Open Letter to Sarai on the Publication of Seoul Food: Short Stories of a Korean American Living in Los Angeles

Hello, Sarai ~

Here are my initial comments on the book:

Passion. Heart. Insight. These are my three immediate reactions to Seoul Food. Congratulations. I would love for my students to read this book.

General Thoughts

As I read Seoul Food, I marvel at the wonderful dialogue and insights, not only as they pertain to Korean-American culture, but as they pertain to the modern condition, as well. Some of my favorite descriptions are the inter-generational descriptions. I think young people will relate to struggles with the preceding generations that you have carefully detailed.

You address the topic of the LA riots and on page 36, you mention the importance of “healing” and I found that comment insightful. You write, “We were one of the many owners who lost a part of the “American dream” in those six days. There was sadness in the atmosphere — and it wasn’t just the riots. Many people were in pain, including our family,” (p. 36). I can imagine that future discussions on topics ranging from community-building, to what it takes to start and maintain your own business in the face of social upheaval will occur after readers deeply consider the impact of the LA riots — something that you discuss in this book.

Another topic that is relevant for social scientists and historians is bussing. You discuss bussing from the perspective of living on the Westside (p. 42).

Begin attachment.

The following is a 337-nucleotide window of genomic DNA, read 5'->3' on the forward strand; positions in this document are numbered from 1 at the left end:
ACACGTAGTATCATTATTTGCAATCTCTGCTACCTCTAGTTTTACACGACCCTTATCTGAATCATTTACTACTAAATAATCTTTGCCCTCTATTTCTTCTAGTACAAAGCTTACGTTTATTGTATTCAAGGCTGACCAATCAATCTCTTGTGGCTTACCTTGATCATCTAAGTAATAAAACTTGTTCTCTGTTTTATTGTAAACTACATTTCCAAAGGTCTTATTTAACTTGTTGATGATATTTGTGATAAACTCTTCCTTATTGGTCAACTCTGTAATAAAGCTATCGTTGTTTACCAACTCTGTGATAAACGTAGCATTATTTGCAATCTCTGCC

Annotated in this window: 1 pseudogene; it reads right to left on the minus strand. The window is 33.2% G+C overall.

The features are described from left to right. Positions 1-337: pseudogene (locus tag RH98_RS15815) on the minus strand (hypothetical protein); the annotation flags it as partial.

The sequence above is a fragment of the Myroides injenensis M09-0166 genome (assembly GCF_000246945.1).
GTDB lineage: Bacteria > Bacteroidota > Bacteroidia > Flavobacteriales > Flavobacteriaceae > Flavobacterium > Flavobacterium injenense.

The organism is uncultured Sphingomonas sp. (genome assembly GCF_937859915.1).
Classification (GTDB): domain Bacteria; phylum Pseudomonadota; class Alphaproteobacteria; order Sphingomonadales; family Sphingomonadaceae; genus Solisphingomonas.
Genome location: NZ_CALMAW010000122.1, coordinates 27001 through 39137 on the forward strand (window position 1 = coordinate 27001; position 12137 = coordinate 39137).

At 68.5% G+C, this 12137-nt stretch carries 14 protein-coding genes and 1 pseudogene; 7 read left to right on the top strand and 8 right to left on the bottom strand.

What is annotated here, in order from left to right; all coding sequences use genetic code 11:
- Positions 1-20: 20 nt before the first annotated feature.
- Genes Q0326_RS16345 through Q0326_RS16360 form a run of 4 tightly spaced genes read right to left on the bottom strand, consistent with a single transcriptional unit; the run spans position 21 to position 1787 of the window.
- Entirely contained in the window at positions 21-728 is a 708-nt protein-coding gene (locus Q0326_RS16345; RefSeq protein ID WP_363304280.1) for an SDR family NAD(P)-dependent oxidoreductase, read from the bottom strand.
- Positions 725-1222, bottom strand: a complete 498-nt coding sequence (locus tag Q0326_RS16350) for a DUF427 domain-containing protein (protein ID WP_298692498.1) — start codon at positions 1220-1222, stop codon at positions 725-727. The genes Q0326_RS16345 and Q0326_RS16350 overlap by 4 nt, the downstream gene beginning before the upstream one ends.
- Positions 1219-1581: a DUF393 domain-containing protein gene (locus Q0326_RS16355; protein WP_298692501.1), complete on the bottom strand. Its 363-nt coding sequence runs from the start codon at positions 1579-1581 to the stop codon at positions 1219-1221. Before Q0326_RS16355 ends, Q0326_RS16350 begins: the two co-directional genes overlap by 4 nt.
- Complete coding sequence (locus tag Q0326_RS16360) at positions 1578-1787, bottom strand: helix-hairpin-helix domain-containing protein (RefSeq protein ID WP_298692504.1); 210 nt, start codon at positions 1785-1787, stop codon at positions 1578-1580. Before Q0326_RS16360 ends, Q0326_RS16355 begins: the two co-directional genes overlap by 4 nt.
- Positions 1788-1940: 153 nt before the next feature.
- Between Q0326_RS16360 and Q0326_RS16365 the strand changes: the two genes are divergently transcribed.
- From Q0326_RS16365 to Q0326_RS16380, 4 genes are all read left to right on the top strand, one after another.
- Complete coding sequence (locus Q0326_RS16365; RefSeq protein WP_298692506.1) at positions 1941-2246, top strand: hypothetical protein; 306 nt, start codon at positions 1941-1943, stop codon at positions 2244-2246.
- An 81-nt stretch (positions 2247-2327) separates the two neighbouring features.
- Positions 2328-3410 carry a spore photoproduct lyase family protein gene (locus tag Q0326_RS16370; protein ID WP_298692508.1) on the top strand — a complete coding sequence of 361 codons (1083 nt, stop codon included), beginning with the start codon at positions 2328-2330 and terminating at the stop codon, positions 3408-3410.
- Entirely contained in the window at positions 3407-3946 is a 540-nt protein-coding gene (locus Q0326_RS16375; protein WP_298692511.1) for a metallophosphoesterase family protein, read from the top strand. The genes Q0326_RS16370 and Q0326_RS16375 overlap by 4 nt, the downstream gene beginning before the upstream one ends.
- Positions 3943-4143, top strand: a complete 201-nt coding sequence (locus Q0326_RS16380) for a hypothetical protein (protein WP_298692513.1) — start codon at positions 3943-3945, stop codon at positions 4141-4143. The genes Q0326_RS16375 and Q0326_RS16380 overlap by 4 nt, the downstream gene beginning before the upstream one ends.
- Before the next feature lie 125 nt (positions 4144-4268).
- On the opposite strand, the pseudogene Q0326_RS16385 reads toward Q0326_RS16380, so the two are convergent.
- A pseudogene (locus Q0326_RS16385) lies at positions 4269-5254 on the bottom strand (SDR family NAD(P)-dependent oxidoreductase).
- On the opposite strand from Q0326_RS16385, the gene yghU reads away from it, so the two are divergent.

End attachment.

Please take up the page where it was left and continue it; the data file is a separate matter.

Finally, the descriptions of the Korean foods and meals, throughout this book constantly made me hungry!

Cheers,

Gail

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San Gabriel Mountains: Now a National Monument for “Social Justice”

IMG_1318Almost a year ago (to the day), I met the the ruins of the “White City” at the top of the San Garbiel Mountains. My companions and I took a path, at times narrow, and with soil like sand, and then, one sharp turn later, a path hard, wide, and true with overhanging trees, and sharp views of the ruddy-colored ravine. Sun blazed upon my shoulders. My camera strap burrowed into my skin, the camera weight unbearable, until I reached the top. The crisp, clean air welcoming me home. “Hello, helloooooooooooooo!” My voice kissed the mountains. My ears reverberated with the sound, not of my voice, by my echo. Humbled, I imagined people younger than I experiencing these sensations for years to come.

Now, as of this past Friday, due to a special order by President Obama, these San Gabriel Mountains are a National Monument. The order promotes access for all, according to Obama.

But Why?

When I told my college students the news, I received quizzical looks. First, many had not heard the news. Then, some wanted to know, “But why?” Earlier this semester our readings and research touched on climate change, and the California drought. We talked about the scarcity of water. The challenge of access to clean air. Somehow though, the conversation did not include access to the mountains for the purpose of recreation. Nor, for that matter, had we discussed the beach as a land formation accessible for the sake of recreation.

Manifest Destiny